Mozambique: Moslem Groups Make Threats Over Burqas

Maputo, Mozambique - Moslem organisations are trying to force the Mozambican government to reverse its ban on the wearing of burqas in public school, and are even threatening a "popular revolt" unless the government changes its mind.

The burqa resembles a black tent which completely envelops a woman's body, leaving just a narrow slit for her eyes. Wearing the burqa is not mandated in the Koran, and the vast majority of moslem women across the globe do not wear it. It is very rare to see women wearing burqas in Mozambique.

The current dispute over burqas in schools was sparked off by one student, Fatima Khalifa, who insisted on wearing a burqa to her classes in the Fraternidade Secondary School in Pemba, capital of the northern province of Cabo Delgado. The teachers refused to teach classes containing a student shrouded in a such a garment, but Khalifa insisted that she was within her rights to wear a burqa

The dispute dragged on for weeks, until Education Minister Zeferino Martins visited Pemba and suspended Khalifa from the school. He told reporters that wearing overt religious clothing such as a burqa violated the fundamental principles governing state-run schools.

He was backed up by Justice Minister Benvinda Levi, who declared that religious freedom means that citizens can freely practice the religion of their choice, without interference from the state - but it does not mean that they can impose that religion on the state.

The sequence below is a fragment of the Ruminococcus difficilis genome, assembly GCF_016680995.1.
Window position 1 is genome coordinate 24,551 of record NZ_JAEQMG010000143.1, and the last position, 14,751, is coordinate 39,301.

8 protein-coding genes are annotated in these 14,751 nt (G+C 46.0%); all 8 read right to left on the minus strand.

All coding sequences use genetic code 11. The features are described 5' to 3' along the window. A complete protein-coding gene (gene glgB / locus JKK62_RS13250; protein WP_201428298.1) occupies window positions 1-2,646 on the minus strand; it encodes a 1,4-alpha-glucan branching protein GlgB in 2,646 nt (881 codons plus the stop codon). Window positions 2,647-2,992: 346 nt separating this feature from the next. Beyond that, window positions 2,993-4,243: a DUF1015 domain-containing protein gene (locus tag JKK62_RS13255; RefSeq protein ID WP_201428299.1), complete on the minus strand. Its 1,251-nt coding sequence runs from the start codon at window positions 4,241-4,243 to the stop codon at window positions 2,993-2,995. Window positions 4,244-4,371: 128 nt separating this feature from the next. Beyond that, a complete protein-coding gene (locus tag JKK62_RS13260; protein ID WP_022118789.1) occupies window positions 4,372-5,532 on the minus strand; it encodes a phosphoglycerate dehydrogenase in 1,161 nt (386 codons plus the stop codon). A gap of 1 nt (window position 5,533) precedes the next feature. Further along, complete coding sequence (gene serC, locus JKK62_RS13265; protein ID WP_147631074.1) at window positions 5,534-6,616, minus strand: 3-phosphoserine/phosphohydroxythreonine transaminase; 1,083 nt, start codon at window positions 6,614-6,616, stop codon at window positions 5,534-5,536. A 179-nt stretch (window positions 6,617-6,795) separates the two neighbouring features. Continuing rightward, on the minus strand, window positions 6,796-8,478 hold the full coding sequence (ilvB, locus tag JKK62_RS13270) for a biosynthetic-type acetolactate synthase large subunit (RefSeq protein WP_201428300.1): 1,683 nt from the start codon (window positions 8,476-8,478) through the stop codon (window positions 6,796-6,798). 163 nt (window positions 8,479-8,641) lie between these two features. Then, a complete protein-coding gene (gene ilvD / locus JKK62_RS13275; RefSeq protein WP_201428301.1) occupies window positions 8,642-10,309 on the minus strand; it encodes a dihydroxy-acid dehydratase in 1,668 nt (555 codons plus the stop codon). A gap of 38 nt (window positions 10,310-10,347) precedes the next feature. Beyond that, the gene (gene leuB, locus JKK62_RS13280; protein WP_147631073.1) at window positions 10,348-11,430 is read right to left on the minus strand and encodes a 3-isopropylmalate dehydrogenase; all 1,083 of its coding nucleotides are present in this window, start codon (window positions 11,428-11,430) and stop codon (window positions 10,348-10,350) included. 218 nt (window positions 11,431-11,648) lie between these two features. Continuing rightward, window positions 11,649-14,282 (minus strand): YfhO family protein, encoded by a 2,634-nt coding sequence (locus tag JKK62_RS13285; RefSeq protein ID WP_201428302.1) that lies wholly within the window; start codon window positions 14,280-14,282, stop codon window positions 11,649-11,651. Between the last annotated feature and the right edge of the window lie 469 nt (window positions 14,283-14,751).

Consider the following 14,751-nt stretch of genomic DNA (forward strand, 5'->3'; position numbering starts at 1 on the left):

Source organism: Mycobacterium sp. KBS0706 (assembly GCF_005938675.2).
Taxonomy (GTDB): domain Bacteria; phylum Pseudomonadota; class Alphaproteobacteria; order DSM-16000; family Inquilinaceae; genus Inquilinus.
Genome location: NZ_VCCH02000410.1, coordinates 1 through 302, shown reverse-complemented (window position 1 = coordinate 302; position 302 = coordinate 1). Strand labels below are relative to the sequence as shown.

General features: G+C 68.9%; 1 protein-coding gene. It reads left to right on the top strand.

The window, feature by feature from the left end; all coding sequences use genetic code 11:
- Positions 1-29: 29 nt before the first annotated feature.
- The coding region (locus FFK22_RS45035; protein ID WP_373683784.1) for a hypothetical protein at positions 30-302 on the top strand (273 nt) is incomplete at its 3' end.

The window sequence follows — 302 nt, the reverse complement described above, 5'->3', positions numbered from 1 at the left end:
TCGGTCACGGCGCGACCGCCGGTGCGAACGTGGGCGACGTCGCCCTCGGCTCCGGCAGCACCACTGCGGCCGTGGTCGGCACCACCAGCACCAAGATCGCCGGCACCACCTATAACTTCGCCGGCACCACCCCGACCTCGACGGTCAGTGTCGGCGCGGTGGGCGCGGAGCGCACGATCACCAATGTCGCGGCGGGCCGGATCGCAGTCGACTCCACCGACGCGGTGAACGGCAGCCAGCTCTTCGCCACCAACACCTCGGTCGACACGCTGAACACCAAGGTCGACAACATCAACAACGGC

Students, she said, must respect school regulations. "It cannot be accepted that each student invokes the name of their religion in the loudest tones in the schools", she said.

She pointed out that burqas are a recent arrival in Mozambique. "Our country has many people who profess this same religion", said Levi, "but they don't wear burqas in the schools where they study".

It was thought that Khalifa was an isolated case - no other incident involving a pupil wearing a burqa was mentioned in the Mozambican press. But three moslem leaders have now claimed that "more than 90" girls have been excluded from schools in the northern city of Nampula for wearing the burqa.

According to a report in Monday's issue of the independent daily "O Pais", Abibo Amade, of the Islamic Conference of Mozambique, Momade Tuahir, of the Islamic Council of Mozambique, and Abdul Latifo, of the Islamic Community, made this claim at a Nampula press conference. No list of the schools or pupils concerned has been published, however.

The three moslem leaders claimed that excluding students wearing the burqa violates the constitutionally enshrined right to education. However, Levi pointed out that schools have rules about what can be worn in the classroom, and nobody has the right to break those rules in the name of their religion.

Amade, Tuahir and Latifo claimed that the government's position leads to the "social exclusion" of moslems and relegates them to "the third category in society".

"The veil is a religious symbol and even Christian nuns use it", they claimed. "It seeks to avoid the sexual harassment women suffer when exposing their sensitive parts, and there is no legislation about its non-use in the country".

Thus, for these three moslem men, everything about a woman's body except her eyes is "sensitive".

The burqa is also not the same thing as a veil, and catholic nuns, who are all adults, are unlikely to be found behind the desks of primary or secondary schools.

The three said that they will soon present a formal document to Martins and Levy in an attempt to find solutions, but then claimed that, if the government does not retreat, there could be a "popular revolt".

"We are in favour of dialogue but, if our possibilities are exhausted, we shall resort to other means of protest", they threatened.

According to the 2007 census, about 18 per cent of the Mozambican population are moslems, though the percentage is much higher in the north of the country.